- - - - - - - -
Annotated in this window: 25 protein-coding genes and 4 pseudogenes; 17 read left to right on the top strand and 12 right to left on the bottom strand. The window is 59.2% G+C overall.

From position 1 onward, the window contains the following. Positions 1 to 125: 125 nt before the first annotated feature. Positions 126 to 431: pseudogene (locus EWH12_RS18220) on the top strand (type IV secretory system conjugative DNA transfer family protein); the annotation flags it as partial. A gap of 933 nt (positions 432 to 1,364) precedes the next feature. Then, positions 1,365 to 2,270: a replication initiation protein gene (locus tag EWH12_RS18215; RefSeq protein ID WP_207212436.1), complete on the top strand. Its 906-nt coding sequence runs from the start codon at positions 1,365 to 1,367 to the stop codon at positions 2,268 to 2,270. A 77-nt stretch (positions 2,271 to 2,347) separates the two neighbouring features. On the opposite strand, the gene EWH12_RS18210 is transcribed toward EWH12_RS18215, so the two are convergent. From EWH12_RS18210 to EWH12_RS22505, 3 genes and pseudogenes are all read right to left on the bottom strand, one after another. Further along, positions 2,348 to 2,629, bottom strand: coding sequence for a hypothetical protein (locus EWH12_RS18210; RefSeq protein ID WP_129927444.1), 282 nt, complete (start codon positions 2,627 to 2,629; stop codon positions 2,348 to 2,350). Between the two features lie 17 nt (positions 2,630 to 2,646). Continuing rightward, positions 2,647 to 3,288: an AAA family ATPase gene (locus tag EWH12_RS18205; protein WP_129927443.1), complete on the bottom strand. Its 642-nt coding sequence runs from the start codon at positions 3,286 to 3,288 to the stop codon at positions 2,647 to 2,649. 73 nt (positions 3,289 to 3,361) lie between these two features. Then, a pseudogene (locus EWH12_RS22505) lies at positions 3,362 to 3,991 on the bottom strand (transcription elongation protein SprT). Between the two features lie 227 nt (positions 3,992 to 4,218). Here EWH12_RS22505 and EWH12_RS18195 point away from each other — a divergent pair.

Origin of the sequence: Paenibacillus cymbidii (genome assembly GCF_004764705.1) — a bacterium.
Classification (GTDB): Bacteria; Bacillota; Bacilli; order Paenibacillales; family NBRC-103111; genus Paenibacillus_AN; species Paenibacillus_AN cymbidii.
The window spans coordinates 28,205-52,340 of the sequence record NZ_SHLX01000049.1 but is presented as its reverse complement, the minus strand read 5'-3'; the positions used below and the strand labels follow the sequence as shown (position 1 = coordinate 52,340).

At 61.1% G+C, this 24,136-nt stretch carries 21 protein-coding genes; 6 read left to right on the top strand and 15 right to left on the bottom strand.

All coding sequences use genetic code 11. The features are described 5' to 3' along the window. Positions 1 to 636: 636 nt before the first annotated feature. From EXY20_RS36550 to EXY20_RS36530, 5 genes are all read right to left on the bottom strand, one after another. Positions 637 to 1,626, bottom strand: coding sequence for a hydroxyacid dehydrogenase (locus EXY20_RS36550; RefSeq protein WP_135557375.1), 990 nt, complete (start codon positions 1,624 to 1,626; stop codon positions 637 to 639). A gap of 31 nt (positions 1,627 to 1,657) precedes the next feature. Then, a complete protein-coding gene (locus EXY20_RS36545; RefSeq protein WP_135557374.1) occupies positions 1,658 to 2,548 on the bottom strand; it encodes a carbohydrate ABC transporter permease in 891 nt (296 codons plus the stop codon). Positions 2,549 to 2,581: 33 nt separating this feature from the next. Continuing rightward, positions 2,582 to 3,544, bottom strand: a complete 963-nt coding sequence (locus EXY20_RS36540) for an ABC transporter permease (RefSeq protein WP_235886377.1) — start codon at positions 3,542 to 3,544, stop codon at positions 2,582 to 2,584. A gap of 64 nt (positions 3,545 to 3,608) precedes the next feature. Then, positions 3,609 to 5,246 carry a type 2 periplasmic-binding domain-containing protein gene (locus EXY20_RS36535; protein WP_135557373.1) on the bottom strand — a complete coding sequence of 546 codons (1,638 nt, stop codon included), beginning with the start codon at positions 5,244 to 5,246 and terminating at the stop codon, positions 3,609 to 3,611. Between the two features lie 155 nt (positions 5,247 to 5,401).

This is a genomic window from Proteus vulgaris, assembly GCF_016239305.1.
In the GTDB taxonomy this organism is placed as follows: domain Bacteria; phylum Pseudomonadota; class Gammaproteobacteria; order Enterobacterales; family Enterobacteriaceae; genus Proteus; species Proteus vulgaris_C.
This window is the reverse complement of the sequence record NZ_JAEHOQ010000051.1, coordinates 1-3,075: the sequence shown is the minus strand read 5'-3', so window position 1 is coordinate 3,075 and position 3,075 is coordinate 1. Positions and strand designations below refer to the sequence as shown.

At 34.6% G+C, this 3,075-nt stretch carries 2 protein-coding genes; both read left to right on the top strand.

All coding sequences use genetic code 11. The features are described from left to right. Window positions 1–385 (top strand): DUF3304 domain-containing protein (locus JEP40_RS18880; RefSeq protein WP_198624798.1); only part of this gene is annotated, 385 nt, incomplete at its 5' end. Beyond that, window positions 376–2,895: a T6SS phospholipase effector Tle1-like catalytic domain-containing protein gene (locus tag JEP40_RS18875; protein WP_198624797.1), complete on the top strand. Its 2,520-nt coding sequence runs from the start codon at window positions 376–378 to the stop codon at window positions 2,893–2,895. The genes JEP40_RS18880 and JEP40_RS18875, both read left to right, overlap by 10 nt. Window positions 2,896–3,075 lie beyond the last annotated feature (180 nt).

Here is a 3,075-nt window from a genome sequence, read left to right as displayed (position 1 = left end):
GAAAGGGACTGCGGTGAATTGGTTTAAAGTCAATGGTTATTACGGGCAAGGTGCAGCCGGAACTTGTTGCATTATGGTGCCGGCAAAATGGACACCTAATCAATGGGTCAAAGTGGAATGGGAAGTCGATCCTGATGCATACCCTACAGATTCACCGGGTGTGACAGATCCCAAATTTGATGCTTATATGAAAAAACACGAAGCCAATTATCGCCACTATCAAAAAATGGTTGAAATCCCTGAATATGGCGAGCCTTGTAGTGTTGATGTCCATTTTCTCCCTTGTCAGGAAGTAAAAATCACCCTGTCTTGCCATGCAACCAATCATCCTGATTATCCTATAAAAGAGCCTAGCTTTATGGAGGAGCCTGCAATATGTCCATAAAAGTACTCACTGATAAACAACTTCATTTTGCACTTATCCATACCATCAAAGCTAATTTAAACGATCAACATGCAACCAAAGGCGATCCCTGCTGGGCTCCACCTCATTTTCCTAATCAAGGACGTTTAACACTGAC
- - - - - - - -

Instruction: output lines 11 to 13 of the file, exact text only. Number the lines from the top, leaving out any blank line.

At 34.6% G+C, this 3,075-nt stretch carries 2 protein-coding genes; both read left to right on the top strand.

All coding sequences use genetic code 11. The features are described from left to right. Window positions 1–385 (top strand): DUF3304 domain-containing protein (locus JEP40_RS18880; RefSeq protein WP_198624798.1); only part of this gene is annotated, 385 nt, incomplete at its 5' end. Beyond that, window positions 376–2,895: a T6SS phospholipase effector Tle1-like catalytic domain-containing protein gene (locus tag JEP40_RS18875; protein WP_198624797.1), complete on the top strand. Its 2,520-nt coding sequence runs from the start codon at window positions 376–378 to the stop codon at window positions 2,893–2,895. The genes JEP40_RS18880 and JEP40_RS18875, both read left to right, overlap by 10 nt. Window positions 2,896–3,075 lie beyond the last annotated feature (180 nt).

Here is a 3,075-nt window from a genome sequence, read left to right as displayed (position 1 = left end):